A study published on Annals of Internal Medicine suggests that chiropractic treatments are better than over the counter prescription drugs both in short-term and long-term on sub-acute and acute neck pain. The study suggests that spinal manipulative therapy surpasses the effects of medications which are widely available for patients with different levels of neck pain.

The study was conducted under the supervision of Vice President of Research, Dr. Gert Bronfort, and Dean of Research, Dr. Roni Evans both of North Western Health Sciences University. The study was on 272 adults aging from 18 to 65, all of which were suffering from non specific mechanical neck pain that has a duration of between 2 to 12 weeks. Another criteria was a neck pain score of 3 or greater. The group was then grouped into three; the first group received chiropractic spinal manipulation techniques, the second group went through a series of mobilization exercises for at least an hour with one to two weeks interval under the supervision of a physical therapist. The last group was monitored by a group of doctor and were given NSAIDs or non-steroidal anti-inflammatory drugs.

The study was concluded through the examination of seven trained examiners who were not informed of the details of the study.  Of the 3 groups:

  • The first group which received chiropractic spinal manipulation treatments showed more than 82 percent of the group experienced more than 50 percent reduction in pain at week 12, 57% of which experienced 75 % reduction and pain and the remaining 32 % experienced 100 % reduction in pain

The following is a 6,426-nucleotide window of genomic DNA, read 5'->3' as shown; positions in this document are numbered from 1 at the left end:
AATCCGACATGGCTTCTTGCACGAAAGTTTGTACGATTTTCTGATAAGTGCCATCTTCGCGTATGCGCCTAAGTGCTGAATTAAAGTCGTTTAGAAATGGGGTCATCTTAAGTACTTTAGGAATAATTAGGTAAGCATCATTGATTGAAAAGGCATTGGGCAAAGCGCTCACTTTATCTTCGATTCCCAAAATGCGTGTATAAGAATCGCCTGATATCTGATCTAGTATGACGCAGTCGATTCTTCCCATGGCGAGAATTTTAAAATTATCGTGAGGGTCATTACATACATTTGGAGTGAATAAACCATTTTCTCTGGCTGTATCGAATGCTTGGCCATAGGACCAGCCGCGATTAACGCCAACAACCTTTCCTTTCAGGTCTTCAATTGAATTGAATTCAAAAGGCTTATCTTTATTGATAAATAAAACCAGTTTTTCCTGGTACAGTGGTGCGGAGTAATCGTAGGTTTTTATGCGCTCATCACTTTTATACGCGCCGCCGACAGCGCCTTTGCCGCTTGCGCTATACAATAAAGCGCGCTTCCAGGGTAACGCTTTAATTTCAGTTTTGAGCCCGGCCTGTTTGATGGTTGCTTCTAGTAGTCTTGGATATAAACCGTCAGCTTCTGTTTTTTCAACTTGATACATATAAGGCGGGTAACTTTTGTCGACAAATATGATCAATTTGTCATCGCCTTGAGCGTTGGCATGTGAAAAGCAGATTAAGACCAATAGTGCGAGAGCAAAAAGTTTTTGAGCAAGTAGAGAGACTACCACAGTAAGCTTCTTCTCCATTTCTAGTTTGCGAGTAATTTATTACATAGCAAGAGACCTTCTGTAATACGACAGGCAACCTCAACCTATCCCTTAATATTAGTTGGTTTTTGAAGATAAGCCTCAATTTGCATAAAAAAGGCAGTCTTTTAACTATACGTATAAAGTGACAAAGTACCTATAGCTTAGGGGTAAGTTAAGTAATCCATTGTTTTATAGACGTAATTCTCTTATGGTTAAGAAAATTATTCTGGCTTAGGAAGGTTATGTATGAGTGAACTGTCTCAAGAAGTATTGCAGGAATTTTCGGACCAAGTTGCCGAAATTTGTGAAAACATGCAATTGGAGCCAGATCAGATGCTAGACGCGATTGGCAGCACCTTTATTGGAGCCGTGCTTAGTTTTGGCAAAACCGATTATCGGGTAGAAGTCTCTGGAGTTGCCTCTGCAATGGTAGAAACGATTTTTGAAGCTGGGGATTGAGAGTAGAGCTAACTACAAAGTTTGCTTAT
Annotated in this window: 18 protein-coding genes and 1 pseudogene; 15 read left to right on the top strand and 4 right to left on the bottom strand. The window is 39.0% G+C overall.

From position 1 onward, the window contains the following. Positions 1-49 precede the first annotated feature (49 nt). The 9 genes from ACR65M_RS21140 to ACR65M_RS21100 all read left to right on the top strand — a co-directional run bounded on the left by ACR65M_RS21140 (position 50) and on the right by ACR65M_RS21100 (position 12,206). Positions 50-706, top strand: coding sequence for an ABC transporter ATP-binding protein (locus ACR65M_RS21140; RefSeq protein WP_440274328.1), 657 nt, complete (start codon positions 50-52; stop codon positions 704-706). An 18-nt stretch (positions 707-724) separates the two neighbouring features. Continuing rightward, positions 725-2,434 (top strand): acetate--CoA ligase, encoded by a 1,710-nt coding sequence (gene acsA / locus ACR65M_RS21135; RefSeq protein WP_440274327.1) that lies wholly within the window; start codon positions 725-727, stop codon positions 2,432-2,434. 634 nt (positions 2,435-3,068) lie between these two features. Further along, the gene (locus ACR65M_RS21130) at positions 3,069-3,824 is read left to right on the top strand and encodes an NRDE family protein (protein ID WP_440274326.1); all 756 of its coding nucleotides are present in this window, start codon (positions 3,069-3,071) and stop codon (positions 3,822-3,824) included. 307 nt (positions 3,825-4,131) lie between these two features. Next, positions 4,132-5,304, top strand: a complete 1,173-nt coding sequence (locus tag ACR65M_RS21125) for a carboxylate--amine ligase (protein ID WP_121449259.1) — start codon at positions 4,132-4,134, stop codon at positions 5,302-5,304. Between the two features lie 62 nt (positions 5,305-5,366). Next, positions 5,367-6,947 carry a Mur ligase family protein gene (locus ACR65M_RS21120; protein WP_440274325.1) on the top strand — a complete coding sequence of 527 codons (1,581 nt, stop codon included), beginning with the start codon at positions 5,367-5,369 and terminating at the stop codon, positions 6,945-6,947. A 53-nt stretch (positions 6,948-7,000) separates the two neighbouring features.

• The second group who all went through guided exercises tallied at 72 % for 50 % pain reduction 48 % for 75 % pain reduction and 30% of the group experienced 100 % pain reduction. The group who went through pain management through NSAID’s fared with 69% with 50 % pain reduction with 33% of which experienced 75 % pain reduction, only 13 % experienced 100% pain reduction.
  • 81 Percent of the group who went through SMT (Spinal Manipulation Treatment) reported 100 % pain reduction in week 52
  • The remaining reported at least 50% pain reduction during this time frame

The study only suggests that patients who went through SMT experienced better pain relief in both short and long-term pain improvement. The group which went through home exercise advice almost had the same results while the group who took NSAID’s fared worse and most needed a higher dose of pain medications. Full report can be found  at DynamicChiropractic.com


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